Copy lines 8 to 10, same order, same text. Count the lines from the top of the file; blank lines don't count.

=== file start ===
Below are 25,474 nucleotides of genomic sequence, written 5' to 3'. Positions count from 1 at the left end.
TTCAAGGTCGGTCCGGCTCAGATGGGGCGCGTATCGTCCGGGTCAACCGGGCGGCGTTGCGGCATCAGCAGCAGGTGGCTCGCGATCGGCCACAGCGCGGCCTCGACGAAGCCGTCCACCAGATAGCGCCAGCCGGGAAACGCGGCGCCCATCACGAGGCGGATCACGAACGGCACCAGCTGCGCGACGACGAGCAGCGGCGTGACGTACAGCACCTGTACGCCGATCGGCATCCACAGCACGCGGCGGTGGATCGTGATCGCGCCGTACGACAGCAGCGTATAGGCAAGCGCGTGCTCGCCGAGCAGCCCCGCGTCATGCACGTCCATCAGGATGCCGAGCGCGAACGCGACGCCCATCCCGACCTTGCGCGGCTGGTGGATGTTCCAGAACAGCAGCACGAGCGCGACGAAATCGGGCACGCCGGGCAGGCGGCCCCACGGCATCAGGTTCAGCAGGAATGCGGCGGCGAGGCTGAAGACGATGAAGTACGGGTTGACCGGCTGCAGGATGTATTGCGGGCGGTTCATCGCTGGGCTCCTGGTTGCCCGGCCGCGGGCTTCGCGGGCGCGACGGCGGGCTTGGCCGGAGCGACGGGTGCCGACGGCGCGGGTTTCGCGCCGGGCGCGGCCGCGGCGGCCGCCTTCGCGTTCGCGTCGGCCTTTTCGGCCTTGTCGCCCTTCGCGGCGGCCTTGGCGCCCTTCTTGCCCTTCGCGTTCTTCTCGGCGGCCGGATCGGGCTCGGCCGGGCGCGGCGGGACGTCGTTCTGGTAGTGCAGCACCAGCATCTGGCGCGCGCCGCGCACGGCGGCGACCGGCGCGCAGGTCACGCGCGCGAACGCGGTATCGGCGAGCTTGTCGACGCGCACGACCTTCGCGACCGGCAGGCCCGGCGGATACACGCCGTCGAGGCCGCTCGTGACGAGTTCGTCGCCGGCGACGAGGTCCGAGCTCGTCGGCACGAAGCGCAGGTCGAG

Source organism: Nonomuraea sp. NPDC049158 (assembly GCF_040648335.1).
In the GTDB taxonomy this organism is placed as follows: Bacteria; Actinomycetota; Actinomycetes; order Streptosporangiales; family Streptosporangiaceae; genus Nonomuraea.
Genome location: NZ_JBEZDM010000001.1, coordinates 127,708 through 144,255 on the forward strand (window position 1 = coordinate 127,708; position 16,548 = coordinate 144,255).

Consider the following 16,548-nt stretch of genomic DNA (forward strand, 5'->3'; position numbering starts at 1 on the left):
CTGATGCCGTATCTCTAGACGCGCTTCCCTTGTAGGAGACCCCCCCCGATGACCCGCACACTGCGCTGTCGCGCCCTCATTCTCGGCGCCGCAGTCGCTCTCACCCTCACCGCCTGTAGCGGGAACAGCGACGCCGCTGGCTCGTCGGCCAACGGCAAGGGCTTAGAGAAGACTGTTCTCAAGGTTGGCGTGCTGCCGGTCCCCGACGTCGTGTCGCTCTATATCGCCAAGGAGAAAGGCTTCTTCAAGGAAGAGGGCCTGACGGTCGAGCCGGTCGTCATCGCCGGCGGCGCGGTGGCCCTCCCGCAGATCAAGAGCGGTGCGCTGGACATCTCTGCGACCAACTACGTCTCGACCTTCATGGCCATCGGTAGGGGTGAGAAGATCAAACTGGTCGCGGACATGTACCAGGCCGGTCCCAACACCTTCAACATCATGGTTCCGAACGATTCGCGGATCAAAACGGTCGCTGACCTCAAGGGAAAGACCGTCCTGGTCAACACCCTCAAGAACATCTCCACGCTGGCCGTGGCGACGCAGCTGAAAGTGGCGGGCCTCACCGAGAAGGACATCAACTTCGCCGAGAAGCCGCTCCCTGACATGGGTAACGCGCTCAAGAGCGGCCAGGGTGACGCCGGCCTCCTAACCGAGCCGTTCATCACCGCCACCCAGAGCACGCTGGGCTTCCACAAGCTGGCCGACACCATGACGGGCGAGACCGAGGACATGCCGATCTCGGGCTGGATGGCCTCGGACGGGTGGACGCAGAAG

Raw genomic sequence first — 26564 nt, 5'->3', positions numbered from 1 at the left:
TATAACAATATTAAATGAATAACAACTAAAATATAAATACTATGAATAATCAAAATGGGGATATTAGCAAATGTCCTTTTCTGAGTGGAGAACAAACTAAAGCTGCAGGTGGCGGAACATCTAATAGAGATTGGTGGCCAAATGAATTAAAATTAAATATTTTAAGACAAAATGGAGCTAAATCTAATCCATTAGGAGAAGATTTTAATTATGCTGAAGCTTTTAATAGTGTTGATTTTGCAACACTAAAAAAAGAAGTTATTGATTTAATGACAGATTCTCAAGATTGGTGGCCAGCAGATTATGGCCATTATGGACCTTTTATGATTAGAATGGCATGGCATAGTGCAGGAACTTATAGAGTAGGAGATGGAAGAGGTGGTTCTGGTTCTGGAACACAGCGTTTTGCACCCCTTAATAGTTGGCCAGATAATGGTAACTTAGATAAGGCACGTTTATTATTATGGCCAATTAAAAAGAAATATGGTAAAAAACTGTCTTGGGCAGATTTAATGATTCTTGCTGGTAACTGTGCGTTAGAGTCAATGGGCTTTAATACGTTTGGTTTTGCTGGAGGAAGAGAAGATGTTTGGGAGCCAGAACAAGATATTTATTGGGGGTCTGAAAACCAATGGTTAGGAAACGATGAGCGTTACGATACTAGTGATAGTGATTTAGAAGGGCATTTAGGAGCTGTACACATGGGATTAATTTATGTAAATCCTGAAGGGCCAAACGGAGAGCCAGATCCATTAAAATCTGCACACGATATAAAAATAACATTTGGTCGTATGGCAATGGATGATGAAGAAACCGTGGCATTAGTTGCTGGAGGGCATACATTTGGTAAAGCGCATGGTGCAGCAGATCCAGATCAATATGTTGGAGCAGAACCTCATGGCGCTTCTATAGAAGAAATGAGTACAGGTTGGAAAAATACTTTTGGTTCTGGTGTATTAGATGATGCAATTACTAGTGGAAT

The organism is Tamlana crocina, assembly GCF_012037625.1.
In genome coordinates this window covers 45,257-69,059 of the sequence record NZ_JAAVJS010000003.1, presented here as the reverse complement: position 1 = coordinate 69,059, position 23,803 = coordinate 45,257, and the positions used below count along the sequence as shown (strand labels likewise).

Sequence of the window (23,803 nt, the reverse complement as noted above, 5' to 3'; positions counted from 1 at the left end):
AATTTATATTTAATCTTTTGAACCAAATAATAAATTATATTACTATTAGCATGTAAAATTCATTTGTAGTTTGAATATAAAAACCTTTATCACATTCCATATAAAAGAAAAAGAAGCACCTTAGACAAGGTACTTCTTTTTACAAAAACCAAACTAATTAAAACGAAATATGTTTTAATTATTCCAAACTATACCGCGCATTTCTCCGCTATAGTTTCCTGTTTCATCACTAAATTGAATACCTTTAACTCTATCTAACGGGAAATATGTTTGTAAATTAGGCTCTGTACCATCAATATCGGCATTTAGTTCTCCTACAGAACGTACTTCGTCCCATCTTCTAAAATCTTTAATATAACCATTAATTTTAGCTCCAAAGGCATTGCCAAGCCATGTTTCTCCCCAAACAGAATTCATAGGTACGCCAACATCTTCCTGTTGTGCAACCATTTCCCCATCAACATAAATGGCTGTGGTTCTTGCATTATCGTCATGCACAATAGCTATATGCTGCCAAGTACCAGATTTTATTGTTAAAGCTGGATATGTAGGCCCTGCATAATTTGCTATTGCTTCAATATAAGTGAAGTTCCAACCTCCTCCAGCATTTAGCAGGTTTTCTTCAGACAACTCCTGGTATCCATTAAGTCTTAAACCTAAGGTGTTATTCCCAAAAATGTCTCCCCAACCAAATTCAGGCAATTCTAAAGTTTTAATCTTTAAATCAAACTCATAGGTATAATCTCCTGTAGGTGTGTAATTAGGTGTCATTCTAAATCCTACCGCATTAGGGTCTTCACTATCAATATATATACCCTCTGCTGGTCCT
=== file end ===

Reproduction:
Raw genomic sequence first — 26564 nt, 5'->3', positions numbered from 1 at the left:
TATAACAATATTAAATGAATAACAACTAAAATATAAATACTATGAATAATCAAAATGGGGATATTAGCAAATGTCCTTTTCTGAGTGGAGAACAAACTAAAGCTGCAGGTGGCGGAACATCTAATAGAGATTGGTGGCCAAATGAATTAAAATTAAATATTTTAAGACAAAATGGAGCTAAATCTAATCCATTAGGAGAAGATTTTAATTATGCTGAAGCTTTTAATAGTGTTGATTTTGCAACACTAAAAAAAGAAGTTATTGATTTAATGACAGATTCTCAAGATTGGTGGCCAGCAGATTATGGCCATTATGGACCTTTTATGATTAGAATGGCATGGCATAGTGCAGGAACTTATAGAGTAGGAGATGGAAGAGGTGGTTCTGGTTCTGGAACACAGCGTTTTGCACCCCTTAATAGTTGGCCAGATAATGGTAACTTAGATAAGGCACGTTTATTATTATGGCCAATTAAAAAGAAATATGGTAAAAAACTGTCTTGGGCAGATTTAATGATTCTTGCTGGTAACTGTGCGTTAGAGTCAATGGGCTTTAATACGTTTGGTTTTGCTGGAGGAAGAGAAGATGTTTGGGAGCCAGAACAAGATATTTATTGGGGGTCTGAAAACCAATGGTTAGGAAACGATGAGCGTTACGATACTAGTGATAGTGATTTAGAAGGGCATTTAGGAGCTGTACACATGGGATTAATTTATGTAAATCCTGAAGGGCCAAACGGAGAGCCAGATCCATTAAAATCTGCACACGATATAAAAATAACATTTGGTCGTATGGCAATGGATGATGAAGAAACCGTGGCATTAGTTGCTGGAGGGCATACATTTGGTAAAGCGCATGGTGCAGCAGATCCAGATCAATATGTTGGAGCAGAACCTCATGGCGCTTCTATAGAAGAAATGAGTACAGGTTGGAAAAATACTTTTGGTTCTGGTGTATTAGATGATGCAATTACTAGTGGAAT

The organism is Tamlana crocina, assembly GCF_012037625.1.